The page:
If you feel like cybersecurity today has become more challenging than ever, you’re right. Alarming trends in DDoS and ransomware, the need to modernize security to accommodate remote work and other trends, an ever-increasing number of hard-to-detect bad bots, and a shortage of skilled security personnel have left many teams scrambling to respond to cyber attacks. Fortunately, building a strong cyber threat intelligence program can help teams not only mitigate the fallout from attacks, but plan targeted, proactive strategies to get ahead of attackers and make the most of their team’s capabilities.
This blog will explain what cyber threat intelligence is and how it’s used, why it’s so important, how it’s collected and analyzed, and how different stakeholders and security personnel can use it to combat the latest threats.
What Is Cyber Threat Intelligence?
Threat intelligence is data that is collected, processed, and analyzed to help security teams understand the tactics, techniques, and procedures of threat actors and other malicious users.
Threat intelligence data comes in four types:
- Strategic intelligence provides high-level, non-technical information in an integrated view that helps contextualize threats – the kind of information that could be presented to a board of directors to help them understand, for example, how a certain action might make them more or less vulnerable to a threat vector.
- Tactical intelligence provides technical details about how threats are being carried out–such as attack vectors, tools, and infrastructure–in order to support day-to-day security operations.
- Operational intelligence is information used in active threat management to mitigate risk and respond to threats with specific actions, like updating firewall controls.
- Technical intelligence is specific details about the resources used to launch an attack, like file hashes used to identify malware, or malicious IP addresses.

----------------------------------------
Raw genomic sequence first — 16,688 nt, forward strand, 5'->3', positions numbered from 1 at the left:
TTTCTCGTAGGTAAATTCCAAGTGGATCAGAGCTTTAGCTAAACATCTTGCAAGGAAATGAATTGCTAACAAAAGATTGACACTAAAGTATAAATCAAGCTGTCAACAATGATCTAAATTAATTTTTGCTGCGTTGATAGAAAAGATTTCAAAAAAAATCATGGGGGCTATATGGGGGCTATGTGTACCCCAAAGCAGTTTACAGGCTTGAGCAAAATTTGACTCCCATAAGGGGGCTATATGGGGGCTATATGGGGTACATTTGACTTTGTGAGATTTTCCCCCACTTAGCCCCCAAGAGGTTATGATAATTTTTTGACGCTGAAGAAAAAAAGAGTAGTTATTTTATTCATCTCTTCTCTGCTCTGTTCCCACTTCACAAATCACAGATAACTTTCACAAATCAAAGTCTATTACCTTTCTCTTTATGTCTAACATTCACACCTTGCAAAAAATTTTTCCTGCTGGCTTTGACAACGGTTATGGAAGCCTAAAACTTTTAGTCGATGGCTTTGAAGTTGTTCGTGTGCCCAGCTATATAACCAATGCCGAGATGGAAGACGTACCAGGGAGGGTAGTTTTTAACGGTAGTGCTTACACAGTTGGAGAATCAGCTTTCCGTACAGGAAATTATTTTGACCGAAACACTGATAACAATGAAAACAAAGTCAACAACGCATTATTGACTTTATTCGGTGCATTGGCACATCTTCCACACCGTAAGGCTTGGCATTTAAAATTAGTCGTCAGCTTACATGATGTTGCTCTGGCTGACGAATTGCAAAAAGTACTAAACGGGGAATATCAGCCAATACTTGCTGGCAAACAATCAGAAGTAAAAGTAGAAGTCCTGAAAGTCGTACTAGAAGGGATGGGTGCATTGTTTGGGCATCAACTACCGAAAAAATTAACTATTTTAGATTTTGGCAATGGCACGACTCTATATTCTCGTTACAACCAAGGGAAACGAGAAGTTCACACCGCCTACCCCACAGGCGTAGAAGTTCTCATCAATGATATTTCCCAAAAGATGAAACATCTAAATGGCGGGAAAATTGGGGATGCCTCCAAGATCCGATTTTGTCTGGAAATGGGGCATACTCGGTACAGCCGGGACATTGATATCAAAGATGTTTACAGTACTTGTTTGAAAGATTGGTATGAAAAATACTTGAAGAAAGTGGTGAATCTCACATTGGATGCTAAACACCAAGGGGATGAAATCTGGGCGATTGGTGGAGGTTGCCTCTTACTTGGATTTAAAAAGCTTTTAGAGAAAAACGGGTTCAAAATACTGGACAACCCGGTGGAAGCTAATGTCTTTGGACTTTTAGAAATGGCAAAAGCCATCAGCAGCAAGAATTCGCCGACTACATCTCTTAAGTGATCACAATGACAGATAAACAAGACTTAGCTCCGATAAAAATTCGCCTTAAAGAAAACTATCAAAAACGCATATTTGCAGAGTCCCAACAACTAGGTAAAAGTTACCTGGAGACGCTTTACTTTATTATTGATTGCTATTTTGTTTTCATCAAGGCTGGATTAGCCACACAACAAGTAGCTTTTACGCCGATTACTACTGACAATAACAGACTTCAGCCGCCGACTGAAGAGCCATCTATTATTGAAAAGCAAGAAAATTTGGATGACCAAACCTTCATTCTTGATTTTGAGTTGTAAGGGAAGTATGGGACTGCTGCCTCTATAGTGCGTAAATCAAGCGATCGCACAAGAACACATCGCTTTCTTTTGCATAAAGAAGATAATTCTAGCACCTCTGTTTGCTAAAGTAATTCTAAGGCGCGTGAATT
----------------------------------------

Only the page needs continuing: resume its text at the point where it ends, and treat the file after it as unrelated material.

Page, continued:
Why Is Cyber Threat Intelligence Important?
Cyber threat intelligence is widely recommended by experts as an important component of modern cybersecurity, especially as attacks become more complex and widespread. According to Gartner, cyber threat intelligence is now “a key aspect of security architecture” , and NIST lists threat intelligence reports as a crucial information source that can help organizations identify, assess, monitor, and respond to threats .
With the rise of advanced persistent threats as well as bigger, more complex, and more frequent DDoS and ransomware attacks, security teams must be more proactive. As we illustrated in a recent infographic on Proactive Cybersecurity, the risk of being attacked increases each year, as shown in this 2022 graph from the 2022 Cyber Threat Defense Report :
To minimize these risks, teams must focus their efforts and budget in the right areas and take fast, decisive action where it’s needed most. This is why key industry reports like the 2021 Verizon Mobile Security Index cite cyber threat intelligence as a crucial step in detecting common threats like malware and network layer attacks.